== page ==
Ontario Real Estate Is The Most Overvalued In Canada, Slow Growth Expected: Moody’s

Exuberant Canadian real estate buyers sent home prices soaring during the pandemic. Now some provinces have severely overvalued housing markets, according to Moody’s. The credit rating giant’s provincial models show severe overvaluations in provinces like Ontario. Analysts from the firm forecast this will result in slow price growth over the next few years. Not all markets are overvalued though. Markets like Alberta and BC (!) are actually considered undervalued, with the former expected to see a boom. 

Canadian Cities Are Over 22% Overvalued

Canadian home prices are generally overpriced across the country, especially in cities. The agency’s models show the urban composite is 22.6% overvalued as of Q2 2021. They still expect them to rise another 2.6% next year, with growth tempering even lower the year after. The average growth over the next two years is forecast to be an annual average of 1.38% over the next two years. 

Canadian Residential Real Estate Valuation By Province

The percent deviation from estimated valuation for Canadian housing markets by province. Positive numbers mean overvalued and negative numbers mean undervalued.

Source: Moody’s Analytics; RPS Brookfield; Better Dwelling.

Ontario Is The Most Overvalued Real Estate Market In Canada

Ontario real estate is the most overpriced in the country, surprising no one in the province. They estimate the province’s real estate market is 22.6% overvalued in Q2 2021. They see prices rising 1.3% next year and showing an average annual growth of  0.3% over the next two years. Elevated inflation can make this a significant correction over that period. 

BC Real Estate Is Undervalued, Just Not In Vancouver

BC real estate is pricey but Moody’s thinks it might actually be undervalued. The province’s markets were 3.0% undervalued in Q2 2021. They only see 2.0% growth next year and an average of 1.8% annual growth over the next two years.

Careful not to conflate “BC is undervalued” with “Vancouver is undervalued.” The agency estimates the latter is 23.0% overvalued as of the same quarter. This is a significant gap between the price of a typical home in the province.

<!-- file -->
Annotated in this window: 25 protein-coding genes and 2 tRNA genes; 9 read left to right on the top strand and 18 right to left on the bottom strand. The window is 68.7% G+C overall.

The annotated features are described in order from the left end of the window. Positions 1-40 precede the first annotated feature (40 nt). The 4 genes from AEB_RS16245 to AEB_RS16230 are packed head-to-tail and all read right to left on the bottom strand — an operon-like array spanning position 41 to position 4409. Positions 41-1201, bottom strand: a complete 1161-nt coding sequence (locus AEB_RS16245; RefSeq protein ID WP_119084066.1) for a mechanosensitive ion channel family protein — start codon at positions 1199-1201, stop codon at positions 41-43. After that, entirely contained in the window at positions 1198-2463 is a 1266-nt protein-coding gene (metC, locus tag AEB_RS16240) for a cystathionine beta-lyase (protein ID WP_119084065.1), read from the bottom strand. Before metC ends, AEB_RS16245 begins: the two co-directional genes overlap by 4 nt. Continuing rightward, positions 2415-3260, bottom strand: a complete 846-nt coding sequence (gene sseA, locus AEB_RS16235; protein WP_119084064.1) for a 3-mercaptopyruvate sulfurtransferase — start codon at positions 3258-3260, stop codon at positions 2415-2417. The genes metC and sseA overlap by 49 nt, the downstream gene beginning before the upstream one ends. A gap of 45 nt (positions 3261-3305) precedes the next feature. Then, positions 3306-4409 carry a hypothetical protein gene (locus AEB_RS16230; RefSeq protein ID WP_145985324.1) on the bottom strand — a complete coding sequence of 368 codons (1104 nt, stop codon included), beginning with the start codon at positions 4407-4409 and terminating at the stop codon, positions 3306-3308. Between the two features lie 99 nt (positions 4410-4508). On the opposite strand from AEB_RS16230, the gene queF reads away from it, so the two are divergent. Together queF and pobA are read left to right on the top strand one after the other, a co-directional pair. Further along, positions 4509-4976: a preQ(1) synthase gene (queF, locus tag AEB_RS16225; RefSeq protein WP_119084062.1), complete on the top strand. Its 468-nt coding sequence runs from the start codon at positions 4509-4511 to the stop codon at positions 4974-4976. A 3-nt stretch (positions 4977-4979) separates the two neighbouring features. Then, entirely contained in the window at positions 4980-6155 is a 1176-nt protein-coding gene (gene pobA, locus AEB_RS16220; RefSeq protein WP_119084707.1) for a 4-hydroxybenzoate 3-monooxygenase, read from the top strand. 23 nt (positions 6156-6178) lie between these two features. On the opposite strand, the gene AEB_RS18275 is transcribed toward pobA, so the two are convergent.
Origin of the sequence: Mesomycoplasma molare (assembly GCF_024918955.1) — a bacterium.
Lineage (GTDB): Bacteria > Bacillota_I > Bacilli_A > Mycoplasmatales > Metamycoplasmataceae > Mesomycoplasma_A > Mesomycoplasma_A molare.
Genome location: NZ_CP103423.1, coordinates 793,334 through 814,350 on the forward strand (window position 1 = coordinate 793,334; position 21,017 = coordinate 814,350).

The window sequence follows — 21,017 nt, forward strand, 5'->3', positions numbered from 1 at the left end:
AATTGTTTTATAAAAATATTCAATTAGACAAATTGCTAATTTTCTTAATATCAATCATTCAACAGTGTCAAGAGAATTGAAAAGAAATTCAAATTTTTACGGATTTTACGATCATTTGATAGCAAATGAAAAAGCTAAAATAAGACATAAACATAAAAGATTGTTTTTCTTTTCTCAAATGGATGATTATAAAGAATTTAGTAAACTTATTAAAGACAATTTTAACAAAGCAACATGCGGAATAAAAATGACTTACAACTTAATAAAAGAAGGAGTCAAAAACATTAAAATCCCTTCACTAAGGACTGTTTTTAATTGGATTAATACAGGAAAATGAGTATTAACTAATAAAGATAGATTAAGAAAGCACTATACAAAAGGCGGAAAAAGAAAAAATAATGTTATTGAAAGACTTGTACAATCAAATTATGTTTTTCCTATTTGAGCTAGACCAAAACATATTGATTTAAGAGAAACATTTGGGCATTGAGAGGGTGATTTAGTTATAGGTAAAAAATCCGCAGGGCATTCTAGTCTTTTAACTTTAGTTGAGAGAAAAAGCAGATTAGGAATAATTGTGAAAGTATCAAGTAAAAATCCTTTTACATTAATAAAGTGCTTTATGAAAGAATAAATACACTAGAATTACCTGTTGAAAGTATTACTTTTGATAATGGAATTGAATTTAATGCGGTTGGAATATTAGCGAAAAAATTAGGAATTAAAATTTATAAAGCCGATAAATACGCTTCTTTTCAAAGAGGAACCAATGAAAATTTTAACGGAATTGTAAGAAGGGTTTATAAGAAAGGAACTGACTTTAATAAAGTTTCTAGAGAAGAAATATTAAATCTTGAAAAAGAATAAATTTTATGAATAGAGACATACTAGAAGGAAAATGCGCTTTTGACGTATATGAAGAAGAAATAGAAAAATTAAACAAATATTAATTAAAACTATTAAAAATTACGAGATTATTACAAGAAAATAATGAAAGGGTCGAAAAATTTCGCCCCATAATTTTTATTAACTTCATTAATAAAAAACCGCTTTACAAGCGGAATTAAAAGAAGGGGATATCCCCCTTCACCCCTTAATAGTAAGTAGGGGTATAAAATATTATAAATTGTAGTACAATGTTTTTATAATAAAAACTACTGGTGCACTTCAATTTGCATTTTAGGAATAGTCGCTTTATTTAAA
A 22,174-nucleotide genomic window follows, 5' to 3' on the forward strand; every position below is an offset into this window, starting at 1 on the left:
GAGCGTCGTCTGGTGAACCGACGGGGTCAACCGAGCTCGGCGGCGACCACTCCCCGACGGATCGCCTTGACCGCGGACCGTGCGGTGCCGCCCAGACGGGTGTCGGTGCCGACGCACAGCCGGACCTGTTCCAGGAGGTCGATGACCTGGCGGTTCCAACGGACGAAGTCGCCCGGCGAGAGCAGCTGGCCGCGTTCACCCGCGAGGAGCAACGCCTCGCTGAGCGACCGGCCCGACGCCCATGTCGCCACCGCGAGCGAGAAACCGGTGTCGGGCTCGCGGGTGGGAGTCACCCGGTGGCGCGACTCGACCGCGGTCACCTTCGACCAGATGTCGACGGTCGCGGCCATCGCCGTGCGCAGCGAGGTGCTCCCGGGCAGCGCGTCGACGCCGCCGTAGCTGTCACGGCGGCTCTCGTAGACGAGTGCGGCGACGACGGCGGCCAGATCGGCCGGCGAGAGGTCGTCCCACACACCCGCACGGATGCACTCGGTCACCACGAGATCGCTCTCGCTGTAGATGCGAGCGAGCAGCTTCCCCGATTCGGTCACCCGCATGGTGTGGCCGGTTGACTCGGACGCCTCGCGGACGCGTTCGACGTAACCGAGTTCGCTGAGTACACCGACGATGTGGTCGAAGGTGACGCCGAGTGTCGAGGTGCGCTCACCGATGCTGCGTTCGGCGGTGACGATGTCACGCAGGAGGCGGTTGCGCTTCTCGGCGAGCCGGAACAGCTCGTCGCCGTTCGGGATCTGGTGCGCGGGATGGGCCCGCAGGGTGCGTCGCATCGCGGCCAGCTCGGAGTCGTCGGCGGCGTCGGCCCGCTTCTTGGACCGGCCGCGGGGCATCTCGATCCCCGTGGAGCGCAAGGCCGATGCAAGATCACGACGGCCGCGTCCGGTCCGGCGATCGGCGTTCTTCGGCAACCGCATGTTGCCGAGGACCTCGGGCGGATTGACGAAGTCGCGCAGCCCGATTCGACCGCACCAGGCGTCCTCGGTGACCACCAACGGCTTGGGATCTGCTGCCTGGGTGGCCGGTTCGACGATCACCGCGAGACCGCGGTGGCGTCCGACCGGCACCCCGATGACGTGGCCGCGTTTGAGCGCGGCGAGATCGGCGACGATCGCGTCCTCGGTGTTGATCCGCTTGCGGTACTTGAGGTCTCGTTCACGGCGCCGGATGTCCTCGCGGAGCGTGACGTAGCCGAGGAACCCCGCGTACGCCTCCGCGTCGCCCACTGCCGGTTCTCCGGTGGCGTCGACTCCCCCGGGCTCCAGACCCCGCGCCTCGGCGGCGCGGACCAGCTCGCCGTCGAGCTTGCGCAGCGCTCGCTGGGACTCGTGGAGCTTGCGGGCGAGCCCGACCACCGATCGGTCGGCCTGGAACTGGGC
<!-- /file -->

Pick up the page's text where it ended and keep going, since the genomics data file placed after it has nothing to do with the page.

Canadian Residential Real Estate Forecast By Province

The forecast change in price next year for Canadian housing markets by province and the forecast avg. annual growth for the next two years.

Source: Moody’s Analytics; RPS Brookfield; Better Dwelling.

Nova Scotia and Quebec Real Estate Are Significantly Overvalued

After Ontario, the two most overvalued markets are Nova Scotia (15.3%) and Quebec (14.3%). Nova Scotia is forecast to rise 0.9% next year and drop an annual average of 3.0% over the next two years. 

Quebec is expected to see prices rise 2.4% next year, with average annual growth reaching 3.0% over the next two years. Being overvalued doesn’t necessarily mean prices will fall, as Quebec demonstrates. 

Alberta Real Estate Is The Most Undervalued and Forecast To Lead In Growth

Not every real estate market in the country is overvalued. In fact, Alberta real estate is the most undervalued market in Canada. The province’s residential market is estimated to be 19.8% undervalued in Q2 2021. That isn’t forecast to last for long though.

Alberta home prices are forecast to lead the country in price growth over the next couple of years. The agency expects home prices to rise 7.8% next year. Over the next two years, they’re forecasting an average annual growth rate of 9.3%. The province has been underperforming for quite some time. However, more forecasts and data points appear to see it leading growth.